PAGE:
I got bounced from clinics to universities for 2 years even visiting Vanderbilt University until I finally landed at the Mayo in Florida. After several weeks of tests their final diagnosis was CSS. My wife and I looked at each other thinking what the heck is that. The doctors description was almost spot on with what I had been going through and the illness that took my body 2 years ago was the trigger that sent my brain over the edge to a pain that I never knew could exist. He described it as fibromyalgia on crack (I remember a customer that I used to help that had fibromyalgia. You definitely knew when she was having a bad day and I felt so sorry for her and would do what I could for her when she was in that condition). Well after 2 years we finally had a name. Now I needed a cure which the doctor quickly halfheartedly gave. No cure. WHAT? How can there be no cure to an unending, UNREAL PAIN that never stops (not even on holidays). We we’re told that I would basically have to live the rest of my life in a bubble meaning no stress (physical or mental) because even the most minute action could set it off (tell me about it). The only thing they had to offer was a 3 week course teaching you to live with it. All of the doctors, tests, time, miles, research, etc, etc, etc …all for nothing. I appreciated all of the doctors & nurses at Mayo for their time and they did at least give us a diagnosis, but I had already had 2 years of learning to live with it and I simply didn’t want to spend a fortune on how to learn to live with a pain that apparently decided to make best friends with me. That was 4 months ago and unfortunately nothing has changed. I live with a pain. A very UNREAL PAIN that defies logic at times. I spoke with other doctors regarding a cure and they all told me the same thing. I used to get mad when I had to take Excedrin for a headache. I now am on a daily regiment of Gabapentin and Lortab (Ohhhh boy!). Am I happy about that? Absolutely not. I look back at the doctors that would ridicule me in the beginning. Oh he’s just looking for a free ticket, or he just has a headache, what a whiner, etc. I’ve just about heard and seen it all when it comes to this… (It’s bad enough that my wife and son have to see what I’ve become knowing what I once was). I still get discounted today even with the diagnosis from the Mayo when I see doctors however I did have one doctor actually apologize to me once he realized the pain I was experiencing was actually real.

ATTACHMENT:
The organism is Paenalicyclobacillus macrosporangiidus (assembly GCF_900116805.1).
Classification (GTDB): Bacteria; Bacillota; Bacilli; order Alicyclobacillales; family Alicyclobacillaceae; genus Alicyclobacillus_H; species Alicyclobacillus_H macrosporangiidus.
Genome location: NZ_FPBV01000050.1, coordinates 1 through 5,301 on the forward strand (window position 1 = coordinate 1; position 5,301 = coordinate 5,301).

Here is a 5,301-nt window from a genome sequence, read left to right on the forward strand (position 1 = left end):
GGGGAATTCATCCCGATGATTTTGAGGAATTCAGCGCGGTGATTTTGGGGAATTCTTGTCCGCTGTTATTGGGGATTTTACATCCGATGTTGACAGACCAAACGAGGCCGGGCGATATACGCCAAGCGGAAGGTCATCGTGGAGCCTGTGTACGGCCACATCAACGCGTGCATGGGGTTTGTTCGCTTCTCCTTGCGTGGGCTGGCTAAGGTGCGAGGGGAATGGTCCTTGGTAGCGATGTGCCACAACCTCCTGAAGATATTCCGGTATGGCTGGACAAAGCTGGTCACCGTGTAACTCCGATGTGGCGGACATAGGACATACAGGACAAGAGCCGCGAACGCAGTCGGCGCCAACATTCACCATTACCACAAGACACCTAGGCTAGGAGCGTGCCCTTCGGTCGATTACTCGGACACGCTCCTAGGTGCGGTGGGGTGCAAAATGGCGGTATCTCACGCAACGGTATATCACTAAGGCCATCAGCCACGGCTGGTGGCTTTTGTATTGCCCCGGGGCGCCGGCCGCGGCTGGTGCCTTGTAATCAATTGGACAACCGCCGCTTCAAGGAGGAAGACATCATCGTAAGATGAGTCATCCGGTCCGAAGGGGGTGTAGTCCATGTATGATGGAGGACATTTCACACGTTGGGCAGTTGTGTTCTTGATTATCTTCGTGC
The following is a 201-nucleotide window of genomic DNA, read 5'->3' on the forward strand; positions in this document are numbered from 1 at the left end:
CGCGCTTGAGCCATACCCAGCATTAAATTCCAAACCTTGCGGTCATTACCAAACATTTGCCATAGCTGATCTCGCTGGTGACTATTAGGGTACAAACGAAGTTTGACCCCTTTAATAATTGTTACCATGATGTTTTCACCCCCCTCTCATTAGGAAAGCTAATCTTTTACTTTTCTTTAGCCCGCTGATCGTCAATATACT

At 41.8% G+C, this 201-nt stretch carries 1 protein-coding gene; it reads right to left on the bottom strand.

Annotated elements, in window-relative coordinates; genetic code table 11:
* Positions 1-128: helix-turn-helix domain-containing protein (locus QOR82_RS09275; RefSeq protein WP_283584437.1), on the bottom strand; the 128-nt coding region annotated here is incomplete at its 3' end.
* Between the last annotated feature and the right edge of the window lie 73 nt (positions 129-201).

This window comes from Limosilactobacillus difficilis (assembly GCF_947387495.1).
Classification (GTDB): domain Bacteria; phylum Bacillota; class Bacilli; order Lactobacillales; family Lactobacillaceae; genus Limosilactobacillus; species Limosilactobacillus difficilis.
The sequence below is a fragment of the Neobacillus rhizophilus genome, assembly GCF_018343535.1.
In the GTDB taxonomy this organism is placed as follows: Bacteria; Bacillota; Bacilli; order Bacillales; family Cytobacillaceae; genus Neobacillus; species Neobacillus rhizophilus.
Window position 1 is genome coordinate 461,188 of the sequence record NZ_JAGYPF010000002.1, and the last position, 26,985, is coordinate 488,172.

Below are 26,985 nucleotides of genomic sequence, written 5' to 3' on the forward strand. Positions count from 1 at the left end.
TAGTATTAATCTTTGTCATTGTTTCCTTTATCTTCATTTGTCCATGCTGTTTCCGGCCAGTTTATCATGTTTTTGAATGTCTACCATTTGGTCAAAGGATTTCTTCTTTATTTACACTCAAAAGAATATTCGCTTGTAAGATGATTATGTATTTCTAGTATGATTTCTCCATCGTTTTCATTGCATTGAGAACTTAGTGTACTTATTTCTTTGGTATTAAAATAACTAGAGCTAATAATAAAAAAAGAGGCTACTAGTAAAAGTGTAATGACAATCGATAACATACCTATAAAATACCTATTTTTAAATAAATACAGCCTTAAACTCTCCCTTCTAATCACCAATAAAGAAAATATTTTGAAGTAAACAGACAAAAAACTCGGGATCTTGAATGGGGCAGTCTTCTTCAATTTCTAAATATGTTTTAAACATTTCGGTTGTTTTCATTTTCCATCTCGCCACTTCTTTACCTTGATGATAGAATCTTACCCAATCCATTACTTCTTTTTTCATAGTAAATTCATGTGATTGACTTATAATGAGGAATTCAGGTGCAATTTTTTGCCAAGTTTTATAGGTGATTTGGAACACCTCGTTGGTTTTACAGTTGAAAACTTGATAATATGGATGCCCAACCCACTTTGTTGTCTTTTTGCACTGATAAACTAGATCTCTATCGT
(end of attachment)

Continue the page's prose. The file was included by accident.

My life today is a sedentary life. I can’t work, or workout, or play with my 9 year old son, or take my wife on an exciting vacation (I’m afraid that doesn’t work anymore either-humiliating). Oh I still try to do things knowing what’s going to happen afterwards, but I was raised to fight and not back down regardless of what you face in life even if it means risking it.

    I guess what I’m trying to say is that there are thousands of people suffering from REAL pain. All you have to do is read the blogs and do the research to know this and I feel for these individuals who are treading the same path I was and still am. They are literally begging for help (like myself) and getting a cold shoulder in return. Some will never get an answer because their doctors are only interested in making a name for themselves and could care less if their patient is suffering from pain (Have you seen the new Lambo’s? Awesome!!!).

    Anyway…back to my point. For you to categorize pain in your article the way you did makes me wonder what you truly think of your patients. There is pain and there is PAIN. And then…there’s UNREAL PAIN. I know because I live with it everyday of my life and to all of you who are taking the time to read this and are suffering from PAIN you get in your doctors face and demand that they put their Iphone down and do their job. They took an oath right? It’s time they started to live up to it instead of pushing their drugs so they can get kickbacks from the pharmaceutical companies and milk our insurance companies. I’ve got about a 12″ stack of medical files from the last 2 years to prove that doctors rarely know what their talking about (I had one cardiologist trying to convince me I had Brugada’s Syndrome and wanted to do an EP. By the way I’m Caucasian). I would still be in limbo today not knowing if I was going to live or die had I not got in my doctors face and demanded action. We don’t need your empathy, or your smirks, or your thoughts, or your drugs. We want you to help us to deal with our reality (something I hope you or anyone else never experiences). I used to be a very patient, fun loving, caring, outgoing, funny guy. My smile is now often replaced with a grimace and I find myself retreating for the first time in my life to a home that has now become my prison.

    I’m done. Hopefully you will read this with a salt shaker, but anger is quick to rise in me now especially when I read articles such as this. My prayers go out to those who truly suffer from PAIN and also to those who hopefully are there to truly treat this pain we face today, tomorrow, and the rest of our lives. Good Night and God Bless.

    • Hi Eric,

      Thank you for your heartfelt and honest thoughts about the post. I work in chronic pain rehabilitation, which is the branch of chronic pain management that specializes in the treatment of central sensitization syndromes. So, everyday, we see folks like you, good people, who are suffering tremendously. I say this as way to try to show you that I know your pain is real.

      In fact, in the post, I am arguing against people who would take the position that your pain is not real. I know that there are those who divide up people who have pain into two categories, those who have real pain and those who don’t. They often do so on the basis that ‘real pain’ is pain due to tissue damage of some kind. So, for those whose pain is due to the nervous system, and not tissue damage, they get considered as having not real pain. It is this position that I object to with my arguments in the post.

      In other words, what I try to show in the post is that this distinction between ‘real’ and ‘unreal’ pain makes no sense and so all pain is pain, no matter what its source. Thus, we should never consider anyone’s pain as ‘unreal’ — not your pain or anyone else’s pain. I hope that helps to provide some clarification.

Leave a Reply